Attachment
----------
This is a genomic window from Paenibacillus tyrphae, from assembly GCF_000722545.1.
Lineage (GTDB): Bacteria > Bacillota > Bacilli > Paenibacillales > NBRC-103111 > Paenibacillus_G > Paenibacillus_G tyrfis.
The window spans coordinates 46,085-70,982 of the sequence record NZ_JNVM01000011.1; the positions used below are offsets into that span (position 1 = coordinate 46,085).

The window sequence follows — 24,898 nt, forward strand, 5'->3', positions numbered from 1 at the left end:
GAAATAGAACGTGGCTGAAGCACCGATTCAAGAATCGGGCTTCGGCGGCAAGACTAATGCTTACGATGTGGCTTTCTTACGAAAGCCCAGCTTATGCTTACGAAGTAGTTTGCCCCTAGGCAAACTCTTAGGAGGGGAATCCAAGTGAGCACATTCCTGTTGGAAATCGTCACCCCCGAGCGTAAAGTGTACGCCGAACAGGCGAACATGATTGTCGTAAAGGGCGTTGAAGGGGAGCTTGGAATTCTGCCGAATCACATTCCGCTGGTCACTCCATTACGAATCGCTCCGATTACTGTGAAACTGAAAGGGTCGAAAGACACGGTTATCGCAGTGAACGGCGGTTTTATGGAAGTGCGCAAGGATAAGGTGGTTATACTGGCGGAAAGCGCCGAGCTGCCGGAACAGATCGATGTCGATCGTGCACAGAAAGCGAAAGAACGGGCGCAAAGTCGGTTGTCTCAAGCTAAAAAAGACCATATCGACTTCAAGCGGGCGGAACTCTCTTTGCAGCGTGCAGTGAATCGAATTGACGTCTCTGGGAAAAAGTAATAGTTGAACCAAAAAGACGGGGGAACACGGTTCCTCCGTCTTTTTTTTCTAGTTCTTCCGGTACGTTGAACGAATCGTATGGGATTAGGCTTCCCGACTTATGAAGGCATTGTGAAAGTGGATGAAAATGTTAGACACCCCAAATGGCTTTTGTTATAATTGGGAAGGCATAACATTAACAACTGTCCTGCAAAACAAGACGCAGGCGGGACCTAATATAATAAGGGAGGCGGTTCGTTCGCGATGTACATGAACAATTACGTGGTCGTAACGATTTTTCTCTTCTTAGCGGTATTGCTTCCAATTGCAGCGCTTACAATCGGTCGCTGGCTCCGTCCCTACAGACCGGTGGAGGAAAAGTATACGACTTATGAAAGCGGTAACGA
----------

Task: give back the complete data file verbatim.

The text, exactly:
This is a genomic window from Paenibacillus tyrphae, from assembly GCF_000722545.1.
Lineage (GTDB): Bacteria > Bacillota > Bacilli > Paenibacillales > NBRC-103111 > Paenibacillus_G > Paenibacillus_G tyrfis.
The window spans coordinates 46,085-70,982 of the sequence record NZ_JNVM01000011.1; the positions used below are offsets into that span (position 1 = coordinate 46,085).

The window sequence follows — 24,898 nt, forward strand, 5'->3', positions numbered from 1 at the left end:
GAAATAGAACGTGGCTGAAGCACCGATTCAAGAATCGGGCTTCGGCGGCAAGACTAATGCTTACGATGTGGCTTTCTTACGAAAGCCCAGCTTATGCTTACGAAGTAGTTTGCCCCTAGGCAAACTCTTAGGAGGGGAATCCAAGTGAGCACATTCCTGTTGGAAATCGTCACCCCCGAGCGTAAAGTGTACGCCGAACAGGCGAACATGATTGTCGTAAAGGGCGTTGAAGGGGAGCTTGGAATTCTGCCGAATCACATTCCGCTGGTCACTCCATTACGAATCGCTCCGATTACTGTGAAACTGAAAGGGTCGAAAGACACGGTTATCGCAGTGAACGGCGGTTTTATGGAAGTGCGCAAGGATAAGGTGGTTATACTGGCGGAAAGCGCCGAGCTGCCGGAACAGATCGATGTCGATCGTGCACAGAAAGCGAAAGAACGGGCGCAAAGTCGGTTGTCTCAAGCTAAAAAAGACCATATCGACTTCAAGCGGGCGGAACTCTCTTTGCAGCGTGCAGTGAATCGAATTGACGTCTCTGGGAAAAAGTAATAGTTGAACCAAAAAGACGGGGGAACACGGTTCCTCCGTCTTTTTTTTCTAGTTCTTCCGGTACGTTGAACGAATCGTATGGGATTAGGCTTCCCGACTTATGAAGGCATTGTGAAAGTGGATGAAAATGTTAGACACCCCAAATGGCTTTTGTTATAATTGGGAAGGCATAACATTAACAACTGTCCTGCAAAACAAGACGCAGGCGGGACCTAATATAATAAGGGAGGCGGTTCGTTCGCGATGTACATGAACAATTACGTGGTCGTAACGATTTTTCTCTTCTTAGCGGTATTGCTTCCAATTGCAGCGCTTACAATCGGTCGCTGGCTCCGTCCCTACAGACCGGTGGAGGAAAAGTATACGACTTATGAAAGCGGTAACGA